West Indies's Hayley Matthews(R)is watched by Australia's Alyssa Healy as she plays a shot during the World T20 cricket tournament women's final match between Australia and West Indies at The Eden Gardens Cricket Stadium in Kolkata on April 3, 2016. / AFP / DIBYANGSHU SARKAR (Photo credit should read DIBYANGSHU SARKAR/AFP/Getty Images)
Two sides that are known to play aggressive faced off in what promised to be a thrilling finale. Australia threw the early punches, West Indies then counter-punched in the chase as the might of their explosive batting line-up resurfaced; their maiden entry into the Women’s World T20 final ending in a blaze of glory at the iconic Eden Gardens in Kolkata.
West Indies were run ragged in the first half as half-centuries from Elyse Villani and Meg Lanning helped Australia post an imposing 148 for 5. Enter Hayley Mathews and Stafanie Taylor, and a daunting chase was clinically brought into the realms of possibility courtesy an opening stand of 120 in 15.4 overs. Once within striking distance, Taylor and Dottin brought all their experience to the fore by seeing off the highest successful chase in Women’s T20I history with three balls to spare.
From the 10-over mark, there was an air of inevitability to the chase as Matthews, who combined her big-hitting prowess with delicate little dabs, got stuck in to the bowling, her takedown of Jess Jonassen, who had conceded only 12 off three overs, turning the tide going into the last seven overs of the chase. Just like that, Australia, who had a fourth title well in their grasp for the first 25 overs of the clash, saw the trophy slipping away as the bowlers, who clinically applied the choke in a similar situation against England, fell apart under pressure, and how. The ‘champion’ dance they unfurled later seemed a distant dream when West Indies’ bowlers came under the wheel of Elyse Villani and Meg Lanning, who flexed their muscle in making 52 apiece in a dominating batting display that had West Indies clutching their straws. Lanning enjoyed the best seat in the house as Villani peppered the leg side field with regularity. The full tosses were swept fiercely, while the short balls were pulled with disdain, with as many as seven out of the first ten boundaries in the Powerplay overs coming between fine leg and deep square leg. Villani’s aggression helped Australia ride the dismissal of Alyssa Healy in the second over.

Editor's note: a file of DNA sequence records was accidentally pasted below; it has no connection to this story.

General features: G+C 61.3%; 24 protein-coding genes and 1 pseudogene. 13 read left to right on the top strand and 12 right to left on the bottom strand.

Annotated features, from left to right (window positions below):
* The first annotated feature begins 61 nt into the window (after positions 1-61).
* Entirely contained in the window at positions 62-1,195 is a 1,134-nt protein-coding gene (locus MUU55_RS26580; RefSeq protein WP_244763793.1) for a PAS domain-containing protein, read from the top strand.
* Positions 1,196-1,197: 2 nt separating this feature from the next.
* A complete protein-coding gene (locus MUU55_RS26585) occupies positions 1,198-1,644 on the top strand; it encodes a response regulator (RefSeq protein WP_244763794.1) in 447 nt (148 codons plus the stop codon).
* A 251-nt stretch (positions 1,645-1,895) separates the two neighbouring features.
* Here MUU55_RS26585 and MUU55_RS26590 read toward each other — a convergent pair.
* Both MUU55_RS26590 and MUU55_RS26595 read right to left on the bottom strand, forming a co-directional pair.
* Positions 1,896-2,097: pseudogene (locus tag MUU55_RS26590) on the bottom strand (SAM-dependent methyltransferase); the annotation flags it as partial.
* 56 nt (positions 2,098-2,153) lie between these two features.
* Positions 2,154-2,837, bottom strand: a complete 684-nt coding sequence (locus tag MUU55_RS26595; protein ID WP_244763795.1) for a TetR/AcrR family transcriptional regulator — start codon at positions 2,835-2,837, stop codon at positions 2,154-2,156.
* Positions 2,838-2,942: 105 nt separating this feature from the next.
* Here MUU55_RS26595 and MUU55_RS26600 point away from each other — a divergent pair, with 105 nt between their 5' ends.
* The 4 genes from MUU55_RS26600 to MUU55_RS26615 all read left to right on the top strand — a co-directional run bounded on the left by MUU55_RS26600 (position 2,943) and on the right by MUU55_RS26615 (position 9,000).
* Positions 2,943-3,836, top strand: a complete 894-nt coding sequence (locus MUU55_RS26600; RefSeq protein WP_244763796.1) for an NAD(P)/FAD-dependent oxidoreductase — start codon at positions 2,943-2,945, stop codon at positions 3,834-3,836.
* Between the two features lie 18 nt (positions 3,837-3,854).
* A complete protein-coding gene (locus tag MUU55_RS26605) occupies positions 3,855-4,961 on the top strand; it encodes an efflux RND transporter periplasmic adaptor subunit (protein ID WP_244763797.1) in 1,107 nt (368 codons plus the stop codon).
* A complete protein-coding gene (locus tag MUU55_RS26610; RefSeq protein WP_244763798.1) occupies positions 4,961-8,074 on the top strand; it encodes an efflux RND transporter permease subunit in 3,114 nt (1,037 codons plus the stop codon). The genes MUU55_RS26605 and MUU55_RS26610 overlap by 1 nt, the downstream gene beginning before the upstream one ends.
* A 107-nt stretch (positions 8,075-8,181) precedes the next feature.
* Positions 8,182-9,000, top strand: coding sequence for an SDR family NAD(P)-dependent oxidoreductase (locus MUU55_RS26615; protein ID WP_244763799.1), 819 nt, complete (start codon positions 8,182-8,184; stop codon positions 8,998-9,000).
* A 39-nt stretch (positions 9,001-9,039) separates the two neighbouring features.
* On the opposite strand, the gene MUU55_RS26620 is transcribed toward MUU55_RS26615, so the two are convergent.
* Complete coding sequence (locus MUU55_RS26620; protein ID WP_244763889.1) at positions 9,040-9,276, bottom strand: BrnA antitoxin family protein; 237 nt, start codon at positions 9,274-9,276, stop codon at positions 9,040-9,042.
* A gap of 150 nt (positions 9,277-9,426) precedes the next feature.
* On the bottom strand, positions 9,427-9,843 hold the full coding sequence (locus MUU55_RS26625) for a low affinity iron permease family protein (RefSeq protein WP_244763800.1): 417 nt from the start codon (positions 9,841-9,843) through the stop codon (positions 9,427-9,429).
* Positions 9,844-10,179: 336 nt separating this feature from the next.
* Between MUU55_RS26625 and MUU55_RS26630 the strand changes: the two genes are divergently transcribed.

Lanning too meant business straightaway as she slapped her second ball into the point boundary to trigger a blaze of strokes that left West Indies playing catch up even before they could soak in the occasion. Having blasted 54 in the first six, Australia were on their way to an imposing total.
Once the head start was achieved, both batsmen negated Anisa Mohammed’s spin threat by milking the bowling. That Taylor employed as many as six bowlers in the first eight overs showed the extent to which Australia had derailed their plans.
Deandra Dottin has been central to West Indies’ plans, not just with the bat but ball too. Her variations in pace and pin-point accuracy at the death have been tough to get away, but her predictability on the face of some serious hitting by Lanning and Villani, who brought up her fifty off just 34 deliveries, failed to put the brakes on the scoring.
West Indies had a wicket against the run of play when Villani was caught at cover off a leading edge to break a 77-run stand off just 60 deliveries, but the magnitude of the stand simply allowed Perry to do what she does best, even as Lanning wrists and extraordinary strokes aided by supreme fitness threatened to reduce West Indies’ maiden appearance in the final as a no show.
The 100 was brought up in the 14th over as Lanning lay into Dottin by hitting her for three successive boundaries, each one piercing a packed off side field. Once Lanning fell for 52, it was Perry who lent the finishing touches, hitting two sixes in her cameo 28 before West Indies fought back to concede just 34 off the last five overs through a trail of wickets.
Something about the last overs of their bowling stint, off which they conceded just one run, fired West Indies. Despite having the momentum with them, it was going to be a mountain to climb. For the first three overs of their chase, Australia had a lid on the runs, having conceded just eight. Then they relaxed, only to see Matthews unfurl boundary after boundary to leave Australia ducking for cover.
Halfway through the chase, Lanning called her team into a huddle in a bid to regroup. But that was to no avail. The wicket of Matthews, who miscued a pull off Kristen Beams to midwicket with West Indies 29 off 26 balls, came as relief, more than joy. That allowed Dottin, who had an off day with the ball, a shot at redemption, which she gleefully accepted as West Indies celebrated a historic triumph in style.
2015 Kashmir Despatch